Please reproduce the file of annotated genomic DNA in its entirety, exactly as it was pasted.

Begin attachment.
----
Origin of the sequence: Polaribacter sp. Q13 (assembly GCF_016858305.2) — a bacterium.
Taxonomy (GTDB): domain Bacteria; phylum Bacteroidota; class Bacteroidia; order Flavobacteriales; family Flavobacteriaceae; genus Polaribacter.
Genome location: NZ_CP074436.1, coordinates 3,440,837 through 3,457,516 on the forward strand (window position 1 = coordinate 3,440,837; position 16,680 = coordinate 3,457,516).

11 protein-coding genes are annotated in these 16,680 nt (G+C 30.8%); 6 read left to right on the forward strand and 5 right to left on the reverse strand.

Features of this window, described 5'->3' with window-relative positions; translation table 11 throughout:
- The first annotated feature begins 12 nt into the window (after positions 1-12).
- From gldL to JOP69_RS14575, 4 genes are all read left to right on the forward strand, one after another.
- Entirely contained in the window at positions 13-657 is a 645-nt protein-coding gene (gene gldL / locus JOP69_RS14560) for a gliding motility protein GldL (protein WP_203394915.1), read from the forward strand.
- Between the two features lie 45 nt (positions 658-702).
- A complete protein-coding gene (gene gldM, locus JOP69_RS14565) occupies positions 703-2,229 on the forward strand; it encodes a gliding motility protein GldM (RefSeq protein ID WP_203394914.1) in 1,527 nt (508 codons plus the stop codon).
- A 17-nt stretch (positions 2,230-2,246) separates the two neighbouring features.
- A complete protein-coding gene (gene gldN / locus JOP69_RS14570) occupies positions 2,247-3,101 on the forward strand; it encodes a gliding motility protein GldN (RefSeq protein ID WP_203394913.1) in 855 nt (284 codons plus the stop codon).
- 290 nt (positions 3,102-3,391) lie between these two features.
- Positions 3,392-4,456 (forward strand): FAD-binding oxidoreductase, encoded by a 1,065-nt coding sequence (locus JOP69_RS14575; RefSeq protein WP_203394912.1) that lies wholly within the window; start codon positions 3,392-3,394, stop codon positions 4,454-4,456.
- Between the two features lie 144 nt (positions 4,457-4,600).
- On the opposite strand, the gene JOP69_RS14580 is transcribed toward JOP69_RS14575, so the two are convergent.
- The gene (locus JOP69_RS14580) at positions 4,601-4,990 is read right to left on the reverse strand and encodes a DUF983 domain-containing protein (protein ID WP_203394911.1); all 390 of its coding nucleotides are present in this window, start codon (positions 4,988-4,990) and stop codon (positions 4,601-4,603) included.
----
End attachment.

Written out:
Origin of the sequence: Polaribacter sp. Q13 (assembly GCF_016858305.2) — a bacterium.
Taxonomy (GTDB): domain Bacteria; phylum Bacteroidota; class Bacteroidia; order Flavobacteriales; family Flavobacteriaceae; genus Polaribacter.
Genome location: NZ_CP074436.1, coordinates 3,440,837 through 3,457,516 on the forward strand (window position 1 = coordinate 3,440,837; position 16,680 = coordinate 3,457,516).

11 protein-coding genes are annotated in these 16,680 nt (G+C 30.8%); 6 read left to right on the forward strand and 5 right to left on the reverse strand.

Features of this window, described 5'->3' with window-relative positions; translation table 11 throughout:
- The first annotated feature begins 12 nt into the window (after positions 1-12).
- From gldL to JOP69_RS14575, 4 genes are all read left to right on the forward strand, one after another.
- Entirely contained in the window at positions 13-657 is a 645-nt protein-coding gene (gene gldL / locus JOP69_RS14560) for a gliding motility protein GldL (protein WP_203394915.1), read from the forward strand.
- Between the two features lie 45 nt (positions 658-702).
- A complete protein-coding gene (gene gldM, locus JOP69_RS14565) occupies positions 703-2,229 on the forward strand; it encodes a gliding motility protein GldM (RefSeq protein ID WP_203394914.1) in 1,527 nt (508 codons plus the stop codon).
- A 17-nt stretch (positions 2,230-2,246) separates the two neighbouring features.
- A complete protein-coding gene (gene gldN / locus JOP69_RS14570) occupies positions 2,247-3,101 on the forward strand; it encodes a gliding motility protein GldN (RefSeq protein ID WP_203394913.1) in 855 nt (284 codons plus the stop codon).
- 290 nt (positions 3,102-3,391) lie between these two features.
- Positions 3,392-4,456 (forward strand): FAD-binding oxidoreductase, encoded by a 1,065-nt coding sequence (locus JOP69_RS14575; RefSeq protein WP_203394912.1) that lies wholly within the window; start codon positions 3,392-3,394, stop codon positions 4,454-4,456.
- Between the two features lie 144 nt (positions 4,457-4,600).
- On the opposite strand, the gene JOP69_RS14580 is transcribed toward JOP69_RS14575, so the two are convergent.
- The gene (locus JOP69_RS14580) at positions 4,601-4,990 is read right to left on the reverse strand and encodes a DUF983 domain-containing protein (protein ID WP_203394911.1); all 390 of its coding nucleotides are present in this window, start codon (positions 4,988-4,990) and stop codon (positions 4,601-4,603) included.